Tuesday, May 10, 2011
By Steve Jacobs, President, IDEAL Group, Inc., and CEO, Apps4Android, Inc
This post is part of Who's at Google I/O, a series of guest blog posts written by developers who are appearing in the Developer Sandbox at Google I/O.
IDEAL Group's Android Development Team has developed and released several apps in the Android Market. In this post, we'll highlight three of our apps which capture some of the best aspects of developing on Android.
Android smartphones can have amazing hardware, and the platform gives developers the ability to tap into that power. Traditionally, handheld video magnifiers have been standalone, dedicated, hardware devices that can cost hundreds of dollars. Thanks to Android's Camera APIs, we're able to offer similar functionality in the form of a free, open source app.
In addition to using Android's zoom and flash features to make things easier for our users to see, we also enable our users to apply color effects such as converting everything to monochrome and even inverting the colors to improve contrast. Despite the wide variety of Android devices available, we found it relatively easy to support multiple devices since Android enables developers to check what the maximum zoom level is and what color effects are supported. Here's a YouTube video demonstrating IDEAL Magnifier in action.
IDEAL Item Identifier including Talking Barcode Maker
Thanks to Android's Intents system and its MediaRecorder and Text-To-Speech (TTS) APIs, we were able to produce an open source app which turns a user's phone into a talking barcode reader. Talking barcode readers enable blind and visually impaired users to scan the barcode of a product and hear what that item is. In addition, many of the higher end models offer the ability to let users create their own barcodes which they can stick onto items. Unfortunately, like video magnifiers, these devices have traditionally been quite expensive.
We solved the problem of detecting and reading barcodes without spending any development time by simply delegating this task to the ZXing Barcode Scanner. Once we get the UPC code of a product, we do a lookup of that UPC and speak the name of that product.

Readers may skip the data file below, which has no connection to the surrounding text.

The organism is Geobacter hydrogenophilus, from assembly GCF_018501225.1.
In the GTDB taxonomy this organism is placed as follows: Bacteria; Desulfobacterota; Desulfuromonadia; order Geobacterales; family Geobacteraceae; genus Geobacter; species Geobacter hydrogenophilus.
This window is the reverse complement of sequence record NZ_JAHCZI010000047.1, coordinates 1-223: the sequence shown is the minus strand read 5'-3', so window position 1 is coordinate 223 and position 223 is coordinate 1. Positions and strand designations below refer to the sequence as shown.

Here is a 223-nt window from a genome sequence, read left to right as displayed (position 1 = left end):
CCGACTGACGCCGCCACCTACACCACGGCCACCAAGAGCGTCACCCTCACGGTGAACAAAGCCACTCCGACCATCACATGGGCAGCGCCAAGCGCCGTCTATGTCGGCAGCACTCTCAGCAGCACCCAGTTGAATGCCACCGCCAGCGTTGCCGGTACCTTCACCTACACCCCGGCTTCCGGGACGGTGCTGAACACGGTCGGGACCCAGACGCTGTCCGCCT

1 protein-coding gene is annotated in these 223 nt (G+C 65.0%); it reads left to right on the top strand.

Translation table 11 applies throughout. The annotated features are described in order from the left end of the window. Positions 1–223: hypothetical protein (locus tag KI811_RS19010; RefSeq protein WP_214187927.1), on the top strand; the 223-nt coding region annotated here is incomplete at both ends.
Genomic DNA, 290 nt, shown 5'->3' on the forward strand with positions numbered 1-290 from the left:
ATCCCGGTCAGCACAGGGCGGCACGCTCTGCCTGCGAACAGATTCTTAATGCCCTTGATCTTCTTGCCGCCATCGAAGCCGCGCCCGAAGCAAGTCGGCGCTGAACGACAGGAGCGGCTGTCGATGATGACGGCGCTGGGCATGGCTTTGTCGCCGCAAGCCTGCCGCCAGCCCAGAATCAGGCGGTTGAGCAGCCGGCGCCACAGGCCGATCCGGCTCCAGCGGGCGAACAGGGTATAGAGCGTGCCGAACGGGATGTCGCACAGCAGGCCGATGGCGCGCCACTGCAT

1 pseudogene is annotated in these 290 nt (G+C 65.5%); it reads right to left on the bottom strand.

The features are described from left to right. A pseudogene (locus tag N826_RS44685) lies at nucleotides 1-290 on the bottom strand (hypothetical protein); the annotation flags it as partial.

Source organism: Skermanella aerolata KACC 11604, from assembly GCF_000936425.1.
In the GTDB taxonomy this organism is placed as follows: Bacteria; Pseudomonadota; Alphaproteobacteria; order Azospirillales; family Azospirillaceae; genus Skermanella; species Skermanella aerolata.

For custom labels, we record what the user is saying and save it to a file locally. We then use the Send Intent to enable users to email themselves a QR code which contains the automatically generated filename of that recording so that we play back that file when users scan this code. Users can print out the QR code on any sticky label, and voila, their very own custom label. Here's a video demonstrating IDEAL Item ID in action.
The Vista Center is a Palo Alto, California-based organization that helps the blind and visually impaired. We volunteered to create an Android app for them to help users access their educational materials which include topics such as how to use ticket machines and how to set up Android phones for accessibility.
This turned out to be a much easier project than expected, thanks to Android's accessibility features and the strong open source culture that is part of the Android platform's DNA. Specifically, we were able to take advantage of the Google Accessibility Team's I/O challenge which encouraged contestants to open source their submissions. We modified the ccTube app so that it always does a search on startup for videos from the Vista Center, and since Android has accessibility built right into the platform, we didn't need to do anything special to make it work with the TalkBack screen reader.
(Hat tip to Google's Charles L. Chen for helping us connect with the Vista Center and pointing us to Google I/O's Accessibility Challenge, and to Casey Burkhardt, who wrote ccTube and open sourced his code.)
Android is a tremendous platform for building tools that empower people. We're very excited by the fast pace of Android evolution and can't wait to see what the next iteration of this wonderful platform will have to offer.
Come see Apps4Android in the Developer Sandbox at Google I/O on May 10-11.
Steve Jacobs’ greatest passion is to enhance the independence, quality of life, education and mobile communications experiences for tens of millions of consumers with disabilities, senior citizens (like Steve), people who never learned to read, and everyone else.
Posted by Scott Knaster, Editor